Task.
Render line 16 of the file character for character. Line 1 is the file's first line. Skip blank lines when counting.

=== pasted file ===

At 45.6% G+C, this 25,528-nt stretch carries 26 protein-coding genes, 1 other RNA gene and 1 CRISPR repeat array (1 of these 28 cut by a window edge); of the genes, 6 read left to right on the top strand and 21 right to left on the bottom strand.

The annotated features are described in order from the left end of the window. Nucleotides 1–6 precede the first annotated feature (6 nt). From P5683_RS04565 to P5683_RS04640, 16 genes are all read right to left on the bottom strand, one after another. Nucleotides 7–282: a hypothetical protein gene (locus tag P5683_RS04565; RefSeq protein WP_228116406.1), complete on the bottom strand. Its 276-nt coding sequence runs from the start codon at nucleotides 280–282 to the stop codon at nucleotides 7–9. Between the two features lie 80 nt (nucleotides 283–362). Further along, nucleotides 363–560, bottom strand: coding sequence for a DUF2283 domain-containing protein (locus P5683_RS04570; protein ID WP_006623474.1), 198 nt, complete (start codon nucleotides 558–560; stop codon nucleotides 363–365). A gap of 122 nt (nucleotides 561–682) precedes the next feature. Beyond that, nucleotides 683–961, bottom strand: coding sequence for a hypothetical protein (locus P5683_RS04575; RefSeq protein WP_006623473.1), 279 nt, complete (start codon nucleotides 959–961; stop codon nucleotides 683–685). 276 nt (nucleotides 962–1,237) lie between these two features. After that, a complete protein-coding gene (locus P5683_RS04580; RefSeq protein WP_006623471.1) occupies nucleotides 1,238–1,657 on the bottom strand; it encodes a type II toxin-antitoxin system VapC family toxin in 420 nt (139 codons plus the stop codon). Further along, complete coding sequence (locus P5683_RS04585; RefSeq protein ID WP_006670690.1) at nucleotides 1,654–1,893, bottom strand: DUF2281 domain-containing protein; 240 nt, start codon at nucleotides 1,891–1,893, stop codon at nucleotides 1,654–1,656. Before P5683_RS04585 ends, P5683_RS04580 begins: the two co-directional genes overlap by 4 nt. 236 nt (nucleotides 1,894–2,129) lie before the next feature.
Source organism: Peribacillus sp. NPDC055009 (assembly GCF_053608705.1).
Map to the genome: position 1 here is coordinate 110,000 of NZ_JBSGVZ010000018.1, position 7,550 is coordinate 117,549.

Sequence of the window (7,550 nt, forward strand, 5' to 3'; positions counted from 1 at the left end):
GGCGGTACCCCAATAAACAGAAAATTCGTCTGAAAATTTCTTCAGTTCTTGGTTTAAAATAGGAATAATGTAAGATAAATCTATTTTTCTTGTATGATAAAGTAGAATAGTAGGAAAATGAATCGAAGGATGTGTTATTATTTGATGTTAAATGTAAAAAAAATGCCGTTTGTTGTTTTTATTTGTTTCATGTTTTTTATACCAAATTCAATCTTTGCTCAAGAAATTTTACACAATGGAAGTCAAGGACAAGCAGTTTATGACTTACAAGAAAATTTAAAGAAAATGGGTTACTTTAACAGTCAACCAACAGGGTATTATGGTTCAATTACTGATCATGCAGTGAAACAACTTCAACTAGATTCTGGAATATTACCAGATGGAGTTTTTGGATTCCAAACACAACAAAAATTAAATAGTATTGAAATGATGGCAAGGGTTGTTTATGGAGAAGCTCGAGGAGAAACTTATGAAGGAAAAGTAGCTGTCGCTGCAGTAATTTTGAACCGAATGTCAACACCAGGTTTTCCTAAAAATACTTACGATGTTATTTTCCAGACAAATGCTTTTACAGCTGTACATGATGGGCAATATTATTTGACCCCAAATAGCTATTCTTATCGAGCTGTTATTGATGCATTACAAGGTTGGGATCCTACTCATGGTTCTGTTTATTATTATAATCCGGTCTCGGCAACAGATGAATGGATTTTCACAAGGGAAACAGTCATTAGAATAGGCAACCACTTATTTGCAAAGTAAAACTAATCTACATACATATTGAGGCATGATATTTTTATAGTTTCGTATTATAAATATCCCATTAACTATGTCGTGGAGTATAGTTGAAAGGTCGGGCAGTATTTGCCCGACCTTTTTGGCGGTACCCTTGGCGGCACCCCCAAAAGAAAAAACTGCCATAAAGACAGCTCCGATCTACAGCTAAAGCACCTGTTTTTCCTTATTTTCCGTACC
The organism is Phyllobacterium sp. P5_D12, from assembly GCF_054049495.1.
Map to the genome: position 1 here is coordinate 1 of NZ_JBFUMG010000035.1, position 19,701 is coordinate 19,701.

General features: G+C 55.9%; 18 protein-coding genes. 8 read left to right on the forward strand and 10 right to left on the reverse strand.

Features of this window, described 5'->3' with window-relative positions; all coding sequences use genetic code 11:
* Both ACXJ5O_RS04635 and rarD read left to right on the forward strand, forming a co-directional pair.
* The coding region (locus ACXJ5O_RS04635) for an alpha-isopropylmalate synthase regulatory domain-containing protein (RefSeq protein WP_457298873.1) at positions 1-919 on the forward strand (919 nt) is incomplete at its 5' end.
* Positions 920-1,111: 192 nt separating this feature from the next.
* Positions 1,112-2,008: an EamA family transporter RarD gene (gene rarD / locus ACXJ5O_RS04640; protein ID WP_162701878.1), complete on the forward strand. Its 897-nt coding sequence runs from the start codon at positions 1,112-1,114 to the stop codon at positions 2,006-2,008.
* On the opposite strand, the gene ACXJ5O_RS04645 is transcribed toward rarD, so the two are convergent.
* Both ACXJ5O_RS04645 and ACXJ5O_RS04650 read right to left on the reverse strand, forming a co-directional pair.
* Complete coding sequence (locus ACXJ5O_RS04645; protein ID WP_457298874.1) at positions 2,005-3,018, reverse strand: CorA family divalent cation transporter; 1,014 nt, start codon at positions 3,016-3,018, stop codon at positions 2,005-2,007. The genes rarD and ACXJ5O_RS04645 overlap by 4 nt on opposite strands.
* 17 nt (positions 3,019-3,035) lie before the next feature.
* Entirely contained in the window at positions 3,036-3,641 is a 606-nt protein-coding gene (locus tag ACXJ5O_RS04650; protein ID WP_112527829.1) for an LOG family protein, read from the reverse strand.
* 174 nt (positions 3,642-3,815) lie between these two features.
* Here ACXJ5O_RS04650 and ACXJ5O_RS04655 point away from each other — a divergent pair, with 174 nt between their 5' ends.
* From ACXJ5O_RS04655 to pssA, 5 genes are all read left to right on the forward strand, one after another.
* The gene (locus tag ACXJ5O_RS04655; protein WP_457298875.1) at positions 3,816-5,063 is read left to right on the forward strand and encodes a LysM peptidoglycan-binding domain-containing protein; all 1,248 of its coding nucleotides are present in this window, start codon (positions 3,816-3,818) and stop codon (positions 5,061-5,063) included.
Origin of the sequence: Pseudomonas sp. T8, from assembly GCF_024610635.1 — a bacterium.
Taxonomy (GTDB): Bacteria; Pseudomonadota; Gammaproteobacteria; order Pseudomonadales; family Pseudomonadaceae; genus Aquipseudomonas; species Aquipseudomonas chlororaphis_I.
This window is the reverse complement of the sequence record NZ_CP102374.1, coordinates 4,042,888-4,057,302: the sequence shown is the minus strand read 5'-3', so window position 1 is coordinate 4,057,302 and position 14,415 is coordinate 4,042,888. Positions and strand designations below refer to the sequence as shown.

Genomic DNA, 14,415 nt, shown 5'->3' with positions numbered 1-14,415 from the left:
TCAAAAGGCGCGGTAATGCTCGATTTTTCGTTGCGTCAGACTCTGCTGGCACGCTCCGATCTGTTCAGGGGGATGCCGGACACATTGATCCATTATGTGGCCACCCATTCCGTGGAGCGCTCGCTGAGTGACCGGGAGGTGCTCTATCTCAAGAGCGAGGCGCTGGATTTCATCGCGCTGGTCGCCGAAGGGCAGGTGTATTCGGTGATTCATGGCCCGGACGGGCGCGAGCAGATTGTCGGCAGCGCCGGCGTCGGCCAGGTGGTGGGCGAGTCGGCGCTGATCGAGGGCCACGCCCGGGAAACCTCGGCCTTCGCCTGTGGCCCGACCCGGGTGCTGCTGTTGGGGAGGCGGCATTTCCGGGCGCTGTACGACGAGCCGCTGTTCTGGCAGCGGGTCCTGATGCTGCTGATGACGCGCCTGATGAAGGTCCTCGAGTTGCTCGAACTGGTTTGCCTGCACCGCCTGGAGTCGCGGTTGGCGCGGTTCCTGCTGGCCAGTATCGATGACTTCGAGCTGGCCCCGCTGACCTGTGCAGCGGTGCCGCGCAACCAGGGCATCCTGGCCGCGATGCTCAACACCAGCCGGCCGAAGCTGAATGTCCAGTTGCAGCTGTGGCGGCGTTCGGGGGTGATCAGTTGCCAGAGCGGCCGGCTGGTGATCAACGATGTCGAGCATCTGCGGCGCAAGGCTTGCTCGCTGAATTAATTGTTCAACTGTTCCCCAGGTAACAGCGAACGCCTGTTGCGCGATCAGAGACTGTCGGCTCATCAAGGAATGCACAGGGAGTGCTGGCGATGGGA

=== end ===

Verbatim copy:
* Both ACXJ5O_RS04645 and ACXJ5O_RS04650 read right to left on the reverse strand, forming a co-directional pair.